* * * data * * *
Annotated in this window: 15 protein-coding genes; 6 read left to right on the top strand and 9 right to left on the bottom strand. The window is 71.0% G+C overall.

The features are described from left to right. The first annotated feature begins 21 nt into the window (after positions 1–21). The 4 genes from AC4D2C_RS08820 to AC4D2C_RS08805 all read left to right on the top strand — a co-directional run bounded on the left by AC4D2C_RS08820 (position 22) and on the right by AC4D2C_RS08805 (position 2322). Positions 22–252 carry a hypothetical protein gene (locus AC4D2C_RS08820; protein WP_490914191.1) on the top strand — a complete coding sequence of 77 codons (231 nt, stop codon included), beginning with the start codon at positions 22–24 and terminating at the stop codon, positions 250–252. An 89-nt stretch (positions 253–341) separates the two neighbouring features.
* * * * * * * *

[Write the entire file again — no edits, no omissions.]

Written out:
Annotated in this window: 15 protein-coding genes; 6 read left to right on the top strand and 9 right to left on the bottom strand. The window is 71.0% G+C overall.

The features are described from left to right. The first annotated feature begins 21 nt into the window (after positions 1–21). The 4 genes from AC4D2C_RS08820 to AC4D2C_RS08805 all read left to right on the top strand — a co-directional run bounded on the left by AC4D2C_RS08820 (position 22) and on the right by AC4D2C_RS08805 (position 2322). Positions 22–252 carry a hypothetical protein gene (locus AC4D2C_RS08820; protein WP_490914191.1) on the top strand — a complete coding sequence of 77 codons (231 nt, stop codon included), beginning with the start codon at positions 22–24 and terminating at the stop codon, positions 250–252. An 89-nt stretch (positions 253–341) separates the two neighbouring features.